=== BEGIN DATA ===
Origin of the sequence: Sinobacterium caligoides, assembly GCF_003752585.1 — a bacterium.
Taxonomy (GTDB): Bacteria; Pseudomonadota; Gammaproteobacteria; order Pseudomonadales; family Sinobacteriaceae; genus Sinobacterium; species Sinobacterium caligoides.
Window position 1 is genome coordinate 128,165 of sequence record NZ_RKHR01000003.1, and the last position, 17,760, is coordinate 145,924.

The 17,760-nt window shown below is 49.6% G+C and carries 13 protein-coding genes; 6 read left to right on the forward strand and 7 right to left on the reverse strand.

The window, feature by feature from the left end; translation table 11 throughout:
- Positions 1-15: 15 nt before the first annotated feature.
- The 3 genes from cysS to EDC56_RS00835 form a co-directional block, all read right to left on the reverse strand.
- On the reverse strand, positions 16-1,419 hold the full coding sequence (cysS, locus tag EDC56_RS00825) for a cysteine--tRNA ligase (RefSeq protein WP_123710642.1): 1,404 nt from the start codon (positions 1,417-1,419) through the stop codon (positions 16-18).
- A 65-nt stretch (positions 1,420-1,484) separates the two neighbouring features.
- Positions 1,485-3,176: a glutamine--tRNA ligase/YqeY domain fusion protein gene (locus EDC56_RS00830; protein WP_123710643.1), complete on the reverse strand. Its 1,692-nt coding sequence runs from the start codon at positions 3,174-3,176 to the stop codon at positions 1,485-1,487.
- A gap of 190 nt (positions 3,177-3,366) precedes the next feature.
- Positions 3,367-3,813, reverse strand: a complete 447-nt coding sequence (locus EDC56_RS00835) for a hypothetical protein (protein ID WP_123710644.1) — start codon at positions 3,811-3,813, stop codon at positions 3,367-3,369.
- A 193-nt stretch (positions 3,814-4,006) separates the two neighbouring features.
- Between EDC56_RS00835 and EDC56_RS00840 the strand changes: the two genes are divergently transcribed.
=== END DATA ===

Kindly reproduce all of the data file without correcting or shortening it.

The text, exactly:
Origin of the sequence: Sinobacterium caligoides, assembly GCF_003752585.1 — a bacterium.
Taxonomy (GTDB): Bacteria; Pseudomonadota; Gammaproteobacteria; order Pseudomonadales; family Sinobacteriaceae; genus Sinobacterium; species Sinobacterium caligoides.
Window position 1 is genome coordinate 128,165 of sequence record NZ_RKHR01000003.1, and the last position, 17,760, is coordinate 145,924.

The 17,760-nt window shown below is 49.6% G+C and carries 13 protein-coding genes; 6 read left to right on the forward strand and 7 right to left on the reverse strand.

The window, feature by feature from the left end; translation table 11 throughout:
- Positions 1-15: 15 nt before the first annotated feature.
- The 3 genes from cysS to EDC56_RS00835 form a co-directional block, all read right to left on the reverse strand.
- On the reverse strand, positions 16-1,419 hold the full coding sequence (cysS, locus tag EDC56_RS00825) for a cysteine--tRNA ligase (RefSeq protein WP_123710642.1): 1,404 nt from the start codon (positions 1,417-1,419) through the stop codon (positions 16-18).
- A 65-nt stretch (positions 1,420-1,484) separates the two neighbouring features.
- Positions 1,485-3,176: a glutamine--tRNA ligase/YqeY domain fusion protein gene (locus EDC56_RS00830; protein WP_123710643.1), complete on the reverse strand. Its 1,692-nt coding sequence runs from the start codon at positions 3,174-3,176 to the stop codon at positions 1,485-1,487.
- A gap of 190 nt (positions 3,177-3,366) precedes the next feature.
- Positions 3,367-3,813, reverse strand: a complete 447-nt coding sequence (locus EDC56_RS00835) for a hypothetical protein (protein ID WP_123710644.1) — start codon at positions 3,811-3,813, stop codon at positions 3,367-3,369.
- A 193-nt stretch (positions 3,814-4,006) separates the two neighbouring features.
- Between EDC56_RS00835 and EDC56_RS00840 the strand changes: the two genes are divergently transcribed.